Part of my process of developing the book after the first draft was to comb over all of the fine details that I wanted to be as accurate as possible. I spoke to police officers and researched child abduction and I also paid careful attention to real life cases. There were two of these, both high profile, that took place in the UK while I was writing the novel. In the first instance I experienced these cases as I always had done, ie via traditional media reporting, but as I dug a little deeper I discovered that the cases were also being discussed by individuals all over social media and in the comments sections attached to online newspaper reports. I’d never really paid attention to that stuff before but it struck me straight away that if I included this kind of thing in the book, it could be a very interesting to let the reader experience the case of Ben’s abduction in the way that they might in real life, alongside the versions of events that they learn from my two narrators.
What made my decision easy in the end, was that the comments and social media pages that I read were alive with opinion, fizzing with it, and I was surprised at the strength of people’s feelings and how polarized opinion was, and how much they judged the people involved even though they only had access to a tiny amount of verified information. It was too powerful to ignore. I knew that if I was Rachel I would have found it tremendously difficult to know that it was going on out there, in addition to the very private pain I was feeling and so social media had to almost become a character in its own right.
I’ve thought a lot about why people victimize others in this way. I think it’s often a combination of factors, but there are a few which stand out to me. First and foremost, the internet offers little or no accountability for what we say online, so people behave more badly than they might otherwise. Chat forums where people state their opinions very bluntly, combined with sensationalist headlines, can heighten emotions and feelings in a large group of people very quickly. Combine that with the speed at which things can travel on the internet and the fear and misunderstanding that can spring from emotional, unreasoned debate and an aggressive pack mentality can develop swiftly. I also think that our ability to comment freely online, and engage with others easily and anonymously if we wish, makes us more susceptible to feeling emotionally involved in events that are really nothing to do with us, and that in other circumstances we might keep a respectful distance from. These factors all combine to make Rachel a victim of the internet, as well as of a crime, in What She Knew.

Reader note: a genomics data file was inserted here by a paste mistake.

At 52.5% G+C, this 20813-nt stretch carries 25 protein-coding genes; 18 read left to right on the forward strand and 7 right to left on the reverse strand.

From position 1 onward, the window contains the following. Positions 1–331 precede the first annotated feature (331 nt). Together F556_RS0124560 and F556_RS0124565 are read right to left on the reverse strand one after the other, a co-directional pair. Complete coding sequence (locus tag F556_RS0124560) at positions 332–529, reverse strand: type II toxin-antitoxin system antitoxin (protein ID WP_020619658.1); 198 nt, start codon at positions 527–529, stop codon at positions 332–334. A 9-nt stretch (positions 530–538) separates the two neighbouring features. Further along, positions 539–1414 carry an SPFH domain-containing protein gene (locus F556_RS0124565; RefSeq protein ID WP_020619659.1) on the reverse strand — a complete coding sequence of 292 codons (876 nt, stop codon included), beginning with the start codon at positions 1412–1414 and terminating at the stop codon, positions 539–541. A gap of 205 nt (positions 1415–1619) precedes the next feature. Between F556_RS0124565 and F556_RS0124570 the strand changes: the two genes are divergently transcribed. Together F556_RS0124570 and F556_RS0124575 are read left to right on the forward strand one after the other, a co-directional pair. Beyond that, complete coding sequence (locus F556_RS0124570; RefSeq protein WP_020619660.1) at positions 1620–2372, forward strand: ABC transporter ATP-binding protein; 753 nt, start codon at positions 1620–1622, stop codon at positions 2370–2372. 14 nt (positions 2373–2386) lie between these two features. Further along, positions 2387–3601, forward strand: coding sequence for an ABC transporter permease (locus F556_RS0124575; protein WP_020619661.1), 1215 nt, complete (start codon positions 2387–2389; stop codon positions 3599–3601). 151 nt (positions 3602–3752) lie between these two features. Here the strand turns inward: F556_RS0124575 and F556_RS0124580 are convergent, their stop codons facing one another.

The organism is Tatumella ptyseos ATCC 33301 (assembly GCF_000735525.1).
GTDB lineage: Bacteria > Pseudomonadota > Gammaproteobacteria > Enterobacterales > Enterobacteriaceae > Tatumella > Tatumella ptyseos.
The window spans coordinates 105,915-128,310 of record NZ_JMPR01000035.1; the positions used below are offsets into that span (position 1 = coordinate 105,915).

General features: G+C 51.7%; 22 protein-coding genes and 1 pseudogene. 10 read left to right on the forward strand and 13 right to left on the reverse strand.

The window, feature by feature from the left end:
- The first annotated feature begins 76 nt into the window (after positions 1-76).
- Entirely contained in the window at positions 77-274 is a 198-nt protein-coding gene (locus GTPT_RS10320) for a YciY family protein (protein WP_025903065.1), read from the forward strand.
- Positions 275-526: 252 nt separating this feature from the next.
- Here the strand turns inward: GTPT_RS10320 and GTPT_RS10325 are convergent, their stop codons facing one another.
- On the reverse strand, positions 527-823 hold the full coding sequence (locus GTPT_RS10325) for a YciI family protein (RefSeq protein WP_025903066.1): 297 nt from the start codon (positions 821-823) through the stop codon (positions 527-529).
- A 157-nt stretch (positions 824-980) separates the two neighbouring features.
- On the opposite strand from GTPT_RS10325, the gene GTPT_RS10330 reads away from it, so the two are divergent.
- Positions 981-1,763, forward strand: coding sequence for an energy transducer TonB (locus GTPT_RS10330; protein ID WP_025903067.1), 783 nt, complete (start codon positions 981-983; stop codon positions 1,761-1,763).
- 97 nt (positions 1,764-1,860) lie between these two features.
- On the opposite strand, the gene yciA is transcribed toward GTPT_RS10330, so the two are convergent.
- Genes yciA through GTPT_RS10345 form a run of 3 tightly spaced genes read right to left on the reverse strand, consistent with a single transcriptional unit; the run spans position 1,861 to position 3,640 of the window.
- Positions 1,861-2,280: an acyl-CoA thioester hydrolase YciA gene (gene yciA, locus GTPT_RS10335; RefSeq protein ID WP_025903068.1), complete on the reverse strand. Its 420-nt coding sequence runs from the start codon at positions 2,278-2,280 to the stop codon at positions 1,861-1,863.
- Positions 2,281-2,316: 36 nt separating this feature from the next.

The ending posed a challenge in many ways. As a mom, in my very first draft, I veered away from a realistic ending, because I wanted to make everything nice for everybody, because that’s what we do, right? We tuck everybody up at the end of the day and tell them to have sweet dreams. However, I was advised that the too-nice ending didn’t sit well with the rest of the story, and readers might feel dissatisfied, so I took advice from my agent and experimented with other options. The final choice of ending came down to the fact that What She Knew is at its heart a story about a terrible crime, but also about a mother, and a child, and a detective who cares, and my desire to get as much veracity into the novel as possible. For me, the ending we finally settled on seemed to do justice to both the story, and the characters, and also felt truthful, which was so important to me. I’m a big reader myself and I like to feel that an author hasn’t cheated me in the end, but has stayed true to the story. It’s been really interesting since publication to hear reader’s views on the ending.